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Everyone who works in a school should be trained in mental health, report finds

Survey points to need for 'urgent' changes as most school staff think pupils with ailing mental health lack support

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Survey points to need for 'urgent' changes as most school staff think pupils with ailing mental health lack support

Everyone who works in schools – including janitors and catering staff – should be trained in mental health, according to an organisation which has concerns that many children are not getting the help they need.

The Scottish Association for Mental Health (SAMH) made the call after official publication today of figures initially highlighted by Tes Scotland in October, showing that only a third of school staff think their school responds effectively to pupils experiencing mental health problems.

A SAMH report based on a survey of over 3,000 school staff, Going To Be…Well-Trained, also found that more than two-thirds of teachers do not feel they have received sufficient training in mental health to allow them to carry out their job properly.

'It's got to change'

SAMH is calling on the Scottish government to create a national programme to train all school staff in mental health. A spokeswoman told Tes Scotland that this should cover every worker who comes into contact with pupils, including janitors and catering staff.

A SAMH campaign, Going To Be, is also highlighting that the three children in every classroom will have experienced a mental health problem by the time they are 16, but too often struggle to get the help they need. Teachers' own problems with mental health have also become a major concern.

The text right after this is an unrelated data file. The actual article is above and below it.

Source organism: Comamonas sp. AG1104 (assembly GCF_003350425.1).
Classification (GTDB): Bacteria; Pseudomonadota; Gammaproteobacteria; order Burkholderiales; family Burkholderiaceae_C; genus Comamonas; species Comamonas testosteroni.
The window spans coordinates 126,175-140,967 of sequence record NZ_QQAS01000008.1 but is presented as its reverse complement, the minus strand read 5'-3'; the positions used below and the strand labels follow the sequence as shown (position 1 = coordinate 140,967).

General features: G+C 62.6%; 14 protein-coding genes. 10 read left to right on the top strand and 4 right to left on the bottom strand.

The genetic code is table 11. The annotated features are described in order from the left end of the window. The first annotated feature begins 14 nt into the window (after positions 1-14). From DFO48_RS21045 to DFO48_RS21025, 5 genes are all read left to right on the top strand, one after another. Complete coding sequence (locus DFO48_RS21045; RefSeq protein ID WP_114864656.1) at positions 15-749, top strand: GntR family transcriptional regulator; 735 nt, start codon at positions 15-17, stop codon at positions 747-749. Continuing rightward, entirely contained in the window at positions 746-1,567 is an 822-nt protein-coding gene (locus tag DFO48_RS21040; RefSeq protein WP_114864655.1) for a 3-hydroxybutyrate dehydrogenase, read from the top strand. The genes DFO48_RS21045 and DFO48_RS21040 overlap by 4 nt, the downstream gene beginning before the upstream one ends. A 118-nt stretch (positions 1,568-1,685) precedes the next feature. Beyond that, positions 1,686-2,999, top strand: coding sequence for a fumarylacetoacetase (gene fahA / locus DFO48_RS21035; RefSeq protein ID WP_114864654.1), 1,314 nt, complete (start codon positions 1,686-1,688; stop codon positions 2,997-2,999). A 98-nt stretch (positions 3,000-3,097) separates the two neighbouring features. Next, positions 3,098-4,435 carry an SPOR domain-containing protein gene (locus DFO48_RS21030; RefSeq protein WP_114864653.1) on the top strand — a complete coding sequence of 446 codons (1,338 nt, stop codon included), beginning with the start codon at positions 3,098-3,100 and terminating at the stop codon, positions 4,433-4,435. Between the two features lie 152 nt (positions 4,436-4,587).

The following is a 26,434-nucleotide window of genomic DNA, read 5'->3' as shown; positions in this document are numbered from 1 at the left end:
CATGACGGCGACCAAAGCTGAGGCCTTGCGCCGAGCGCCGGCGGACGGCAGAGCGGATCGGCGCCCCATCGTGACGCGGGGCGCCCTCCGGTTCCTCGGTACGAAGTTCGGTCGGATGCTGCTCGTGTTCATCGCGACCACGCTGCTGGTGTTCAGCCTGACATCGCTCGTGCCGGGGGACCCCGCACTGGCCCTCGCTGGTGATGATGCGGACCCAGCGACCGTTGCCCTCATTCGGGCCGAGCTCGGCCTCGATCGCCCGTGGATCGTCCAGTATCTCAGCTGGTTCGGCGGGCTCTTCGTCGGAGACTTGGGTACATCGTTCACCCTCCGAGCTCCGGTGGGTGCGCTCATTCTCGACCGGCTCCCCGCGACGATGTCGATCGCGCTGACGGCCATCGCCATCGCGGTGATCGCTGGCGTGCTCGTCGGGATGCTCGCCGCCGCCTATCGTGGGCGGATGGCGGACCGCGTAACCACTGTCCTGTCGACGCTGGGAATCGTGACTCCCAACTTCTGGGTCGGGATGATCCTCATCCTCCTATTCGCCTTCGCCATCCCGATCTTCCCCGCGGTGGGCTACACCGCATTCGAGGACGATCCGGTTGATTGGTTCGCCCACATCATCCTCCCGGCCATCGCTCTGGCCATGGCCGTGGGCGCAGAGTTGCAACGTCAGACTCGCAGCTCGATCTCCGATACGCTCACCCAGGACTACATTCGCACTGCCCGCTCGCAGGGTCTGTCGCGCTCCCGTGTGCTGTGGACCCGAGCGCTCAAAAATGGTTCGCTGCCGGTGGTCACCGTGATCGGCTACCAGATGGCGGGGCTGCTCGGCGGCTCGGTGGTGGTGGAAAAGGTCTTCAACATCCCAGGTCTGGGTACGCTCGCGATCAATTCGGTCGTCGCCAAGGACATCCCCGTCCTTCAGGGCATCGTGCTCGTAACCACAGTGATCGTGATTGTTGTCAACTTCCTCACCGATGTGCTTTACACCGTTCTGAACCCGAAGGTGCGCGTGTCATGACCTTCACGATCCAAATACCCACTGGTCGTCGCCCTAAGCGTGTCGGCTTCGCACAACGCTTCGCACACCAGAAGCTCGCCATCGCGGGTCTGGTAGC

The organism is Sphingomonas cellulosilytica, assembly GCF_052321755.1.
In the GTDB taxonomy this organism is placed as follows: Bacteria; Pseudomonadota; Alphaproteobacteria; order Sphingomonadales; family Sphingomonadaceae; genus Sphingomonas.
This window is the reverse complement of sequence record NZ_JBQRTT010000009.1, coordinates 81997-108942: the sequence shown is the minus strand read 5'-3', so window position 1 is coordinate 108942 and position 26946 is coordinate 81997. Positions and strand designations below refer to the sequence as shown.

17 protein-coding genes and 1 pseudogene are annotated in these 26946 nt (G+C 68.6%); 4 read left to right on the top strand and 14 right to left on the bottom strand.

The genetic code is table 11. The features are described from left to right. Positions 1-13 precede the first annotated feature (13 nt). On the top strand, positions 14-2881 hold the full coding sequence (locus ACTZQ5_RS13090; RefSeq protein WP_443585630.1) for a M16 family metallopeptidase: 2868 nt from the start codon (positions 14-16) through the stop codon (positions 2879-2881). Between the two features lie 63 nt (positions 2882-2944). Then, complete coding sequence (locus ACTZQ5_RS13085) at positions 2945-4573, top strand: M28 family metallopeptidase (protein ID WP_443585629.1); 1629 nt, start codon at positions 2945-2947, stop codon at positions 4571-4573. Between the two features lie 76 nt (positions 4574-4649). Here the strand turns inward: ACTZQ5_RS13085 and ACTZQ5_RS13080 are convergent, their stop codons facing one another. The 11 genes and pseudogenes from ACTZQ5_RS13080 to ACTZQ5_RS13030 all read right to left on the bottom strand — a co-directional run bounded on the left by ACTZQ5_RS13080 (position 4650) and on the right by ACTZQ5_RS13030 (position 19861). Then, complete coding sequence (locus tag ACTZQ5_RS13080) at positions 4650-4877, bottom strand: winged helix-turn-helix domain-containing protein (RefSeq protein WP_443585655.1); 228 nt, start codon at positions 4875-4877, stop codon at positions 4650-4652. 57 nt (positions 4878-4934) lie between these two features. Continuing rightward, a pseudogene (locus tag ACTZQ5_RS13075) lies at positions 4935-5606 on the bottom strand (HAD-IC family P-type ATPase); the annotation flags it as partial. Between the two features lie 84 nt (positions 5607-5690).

SAMH chief executive Billy Watson said that, although health and wellbeing is at the heart area of Scotland’s Curriculum for Excellence, the survey “shows clearly that, unlike almost all other subject areas, teachers have had insufficient or no training on mental health to allow them to do their job”.

He added: “The situation is urgent and school staff and pupils can’t wait any longer. It’s got to change.”

The report was launched at Wallace High School in Stirling, where a number of staff have been trained as “mental health first aiders”.

Headteacher Scott Pennock said it was “vital” for schools to “create a culture where young people feel they can talk about mental health”.

National review

Mental health minister Maureen Watt said: “Every child and young person should have access to emotional and mental well-being support in school. To ensure this we’ve started a national review of personal and social education – including consideration of the role of guidance and counselling in local authority schools.” The government had also provided £95,000 to establish a youth commission on mental health services.

Ms Watt added that support should differ depending on local circumstances – and in some cases might include school-based counselling.

MPs last month started an inquiry into mental health provision for young people, after the Westminster government launched a Green Paper on the issue.

In May, the Education Select Committee and the Health Select Committee found that funding pressures were forcing an increasing number of schools to cut back mental health provision, despite rising demand.

In November, children’s commissioner for England, Anne Longfield, backed a call by Robert Halfon, chair of the Education Select Committee, for the government to review the impact of social media on the mental health of young people.

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